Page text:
Once again, the hour is growing late for elected officials to strike a deal to avoid a potentially catastrophic blow to the economy, as the $1.2 trillion round of automatic spending cuts known as “sequestration” is scheduled to commence at the end of the month. President Obama has urged lawmakers to pass legislation to delay the cuts until at least the end of the year, but House Republicans aren’t warming to the idea, denouncing the plan as a ploy to quietly extend temporary tax hikes without addressing the nation’s excessive spending.
Any deal to completely dismiss — rather than postpone — the automatic cuts will likely include some concessions by Republicans on tax increases in exchange for willingness from Democrats to curb spending. Eliminating government subsidies for farmers and oil producers, scaling back the defense budget and reducing education funding have all been floated as plausible spending cuts; but overhauling the nation’s revenue-bleeding entitlement system comes up more often that any other solution.
So if that doesn’t work for small business owners, where do they think Congress should turn?
Rather than picking apart Medicare and Social Security, most respondents said they hope Congress closes tax loopholes that favor large corporations and eliminates breaks for firms that move manufacturing or production jobs overseas. More than six in 10 small business owners also favored proposals to cease those government subsidies for oil and gas companies.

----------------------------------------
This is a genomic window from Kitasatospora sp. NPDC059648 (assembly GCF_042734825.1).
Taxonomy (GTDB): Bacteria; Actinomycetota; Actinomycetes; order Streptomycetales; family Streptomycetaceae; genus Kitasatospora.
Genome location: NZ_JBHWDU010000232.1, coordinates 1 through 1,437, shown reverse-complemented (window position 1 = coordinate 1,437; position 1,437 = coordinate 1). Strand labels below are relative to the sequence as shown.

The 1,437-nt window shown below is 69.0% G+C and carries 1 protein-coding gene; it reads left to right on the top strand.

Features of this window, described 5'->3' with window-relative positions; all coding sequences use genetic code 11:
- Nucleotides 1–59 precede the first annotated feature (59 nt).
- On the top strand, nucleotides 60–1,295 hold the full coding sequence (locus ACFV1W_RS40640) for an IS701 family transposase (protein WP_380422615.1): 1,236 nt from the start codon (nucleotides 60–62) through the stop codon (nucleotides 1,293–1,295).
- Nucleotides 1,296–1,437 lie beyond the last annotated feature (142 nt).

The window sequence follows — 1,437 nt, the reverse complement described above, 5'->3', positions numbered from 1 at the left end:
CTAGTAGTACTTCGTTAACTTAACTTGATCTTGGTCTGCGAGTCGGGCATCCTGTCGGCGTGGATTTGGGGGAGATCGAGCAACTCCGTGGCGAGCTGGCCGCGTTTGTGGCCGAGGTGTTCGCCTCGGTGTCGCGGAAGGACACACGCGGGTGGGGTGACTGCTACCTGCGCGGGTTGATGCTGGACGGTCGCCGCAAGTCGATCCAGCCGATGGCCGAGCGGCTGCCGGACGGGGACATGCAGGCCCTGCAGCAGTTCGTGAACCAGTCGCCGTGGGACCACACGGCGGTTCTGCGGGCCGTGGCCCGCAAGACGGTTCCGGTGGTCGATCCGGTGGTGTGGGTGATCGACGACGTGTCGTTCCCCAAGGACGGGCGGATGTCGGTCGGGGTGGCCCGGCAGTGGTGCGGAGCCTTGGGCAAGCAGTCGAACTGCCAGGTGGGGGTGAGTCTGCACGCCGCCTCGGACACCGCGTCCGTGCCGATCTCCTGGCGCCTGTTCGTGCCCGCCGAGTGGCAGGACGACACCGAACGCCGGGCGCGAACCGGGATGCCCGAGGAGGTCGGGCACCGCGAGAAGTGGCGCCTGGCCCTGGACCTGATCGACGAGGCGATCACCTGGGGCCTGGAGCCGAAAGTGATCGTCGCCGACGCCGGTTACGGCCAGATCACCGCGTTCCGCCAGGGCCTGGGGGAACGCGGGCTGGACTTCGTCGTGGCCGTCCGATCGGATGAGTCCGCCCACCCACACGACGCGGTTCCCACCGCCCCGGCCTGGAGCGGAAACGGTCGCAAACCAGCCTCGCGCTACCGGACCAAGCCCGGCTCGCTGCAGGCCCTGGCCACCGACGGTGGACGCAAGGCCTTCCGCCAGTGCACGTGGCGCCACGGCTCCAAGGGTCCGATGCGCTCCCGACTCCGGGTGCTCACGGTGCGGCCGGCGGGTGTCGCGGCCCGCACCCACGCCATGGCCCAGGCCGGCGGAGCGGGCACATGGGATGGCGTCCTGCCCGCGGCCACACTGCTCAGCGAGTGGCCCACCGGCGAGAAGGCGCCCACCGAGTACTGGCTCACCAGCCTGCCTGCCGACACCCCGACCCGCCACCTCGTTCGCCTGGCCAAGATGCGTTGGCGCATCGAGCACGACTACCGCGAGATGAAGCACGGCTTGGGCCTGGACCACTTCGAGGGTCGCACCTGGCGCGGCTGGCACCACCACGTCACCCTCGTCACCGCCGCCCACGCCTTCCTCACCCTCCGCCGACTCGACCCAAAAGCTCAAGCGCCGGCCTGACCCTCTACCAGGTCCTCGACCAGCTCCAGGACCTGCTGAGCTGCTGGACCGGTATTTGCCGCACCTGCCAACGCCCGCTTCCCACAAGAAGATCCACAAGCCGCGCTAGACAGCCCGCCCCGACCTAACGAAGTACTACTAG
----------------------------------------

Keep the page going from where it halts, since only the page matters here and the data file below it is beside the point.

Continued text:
Nevertheless, if changes to social programs prove necessary, the majority favored raising the income cap for payroll taxes so that high-level incomes are taxed for Social Security.
Ultimately, the only thing that would spell total disaster for small businesses, Roach said, is if lawmakers stand idly by and allow the automatic cuts to set in as scheduled.
“Economists agree that sequestration would send us back into recession,” Roach said. “Do you know how hard we worked to get out of that last recession? At the small business level, we are finally getting out of it, and the fact that we could have to start over and try to climb back out again — it leaves a lot of us completely flummoxed that it’s even a possibility.”
Which issues are you watching most closely in the budget negotiations?
Follow On Small Business and J.D. Harrison